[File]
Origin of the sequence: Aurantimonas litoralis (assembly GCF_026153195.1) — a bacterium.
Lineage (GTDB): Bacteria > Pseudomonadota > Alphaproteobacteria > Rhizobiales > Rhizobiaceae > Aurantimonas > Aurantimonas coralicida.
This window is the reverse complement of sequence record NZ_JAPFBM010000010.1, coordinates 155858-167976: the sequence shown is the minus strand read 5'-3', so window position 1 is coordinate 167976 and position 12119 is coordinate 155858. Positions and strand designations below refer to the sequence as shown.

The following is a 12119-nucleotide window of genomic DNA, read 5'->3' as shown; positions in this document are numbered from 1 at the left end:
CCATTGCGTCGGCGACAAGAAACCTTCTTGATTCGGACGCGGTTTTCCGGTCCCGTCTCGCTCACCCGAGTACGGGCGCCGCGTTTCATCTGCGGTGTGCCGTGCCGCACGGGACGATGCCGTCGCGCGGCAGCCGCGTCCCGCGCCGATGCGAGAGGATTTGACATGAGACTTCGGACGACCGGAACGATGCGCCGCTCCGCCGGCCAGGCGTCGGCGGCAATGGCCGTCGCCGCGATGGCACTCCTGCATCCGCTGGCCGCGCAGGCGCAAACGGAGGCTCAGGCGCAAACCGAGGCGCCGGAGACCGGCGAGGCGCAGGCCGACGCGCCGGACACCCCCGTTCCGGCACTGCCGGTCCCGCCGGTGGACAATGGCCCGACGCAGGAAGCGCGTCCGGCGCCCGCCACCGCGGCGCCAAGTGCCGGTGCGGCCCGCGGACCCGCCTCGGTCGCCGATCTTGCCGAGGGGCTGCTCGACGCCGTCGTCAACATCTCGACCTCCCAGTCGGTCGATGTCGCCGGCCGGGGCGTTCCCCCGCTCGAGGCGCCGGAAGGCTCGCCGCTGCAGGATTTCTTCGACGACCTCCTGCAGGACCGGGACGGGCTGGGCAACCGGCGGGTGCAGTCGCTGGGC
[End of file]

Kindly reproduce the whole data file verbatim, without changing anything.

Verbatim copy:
Origin of the sequence: Aurantimonas litoralis (assembly GCF_026153195.1) — a bacterium.
Lineage (GTDB): Bacteria > Pseudomonadota > Alphaproteobacteria > Rhizobiales > Rhizobiaceae > Aurantimonas > Aurantimonas coralicida.
This window is the reverse complement of sequence record NZ_JAPFBM010000010.1, coordinates 155858-167976: the sequence shown is the minus strand read 5'-3', so window position 1 is coordinate 167976 and position 12119 is coordinate 155858. Positions and strand designations below refer to the sequence as shown.

The following is a 12119-nucleotide window of genomic DNA, read 5'->3' as shown; positions in this document are numbered from 1 at the left end:
CCATTGCGTCGGCGACAAGAAACCTTCTTGATTCGGACGCGGTTTTCCGGTCCCGTCTCGCTCACCCGAGTACGGGCGCCGCGTTTCATCTGCGGTGTGCCGTGCCGCACGGGACGATGCCGTCGCGCGGCAGCCGCGTCCCGCGCCGATGCGAGAGGATTTGACATGAGACTTCGGACGACCGGAACGATGCGCCGCTCCGCCGGCCAGGCGTCGGCGGCAATGGCCGTCGCCGCGATGGCACTCCTGCATCCGCTGGCCGCGCAGGCGCAAACGGAGGCTCAGGCGCAAACCGAGGCGCCGGAGACCGGCGAGGCGCAGGCCGACGCGCCGGACACCCCCGTTCCGGCACTGCCGGTCCCGCCGGTGGACAATGGCCCGACGCAGGAAGCGCGTCCGGCGCCCGCCACCGCGGCGCCAAGTGCCGGTGCGGCCCGCGGACCCGCCTCGGTCGCCGATCTTGCCGAGGGGCTGCTCGACGCCGTCGTCAACATCTCGACCTCCCAGTCGGTCGATGTCGCCGGCCGGGGCGTTCCCCCGCTCGAGGCGCCGGAAGGCTCGCCGCTGCAGGATTTCTTCGACGACCTCCTGCAGGACCGGGACGGGCTGGGCAACCGGCGGGTGCAGTCGCTGGGC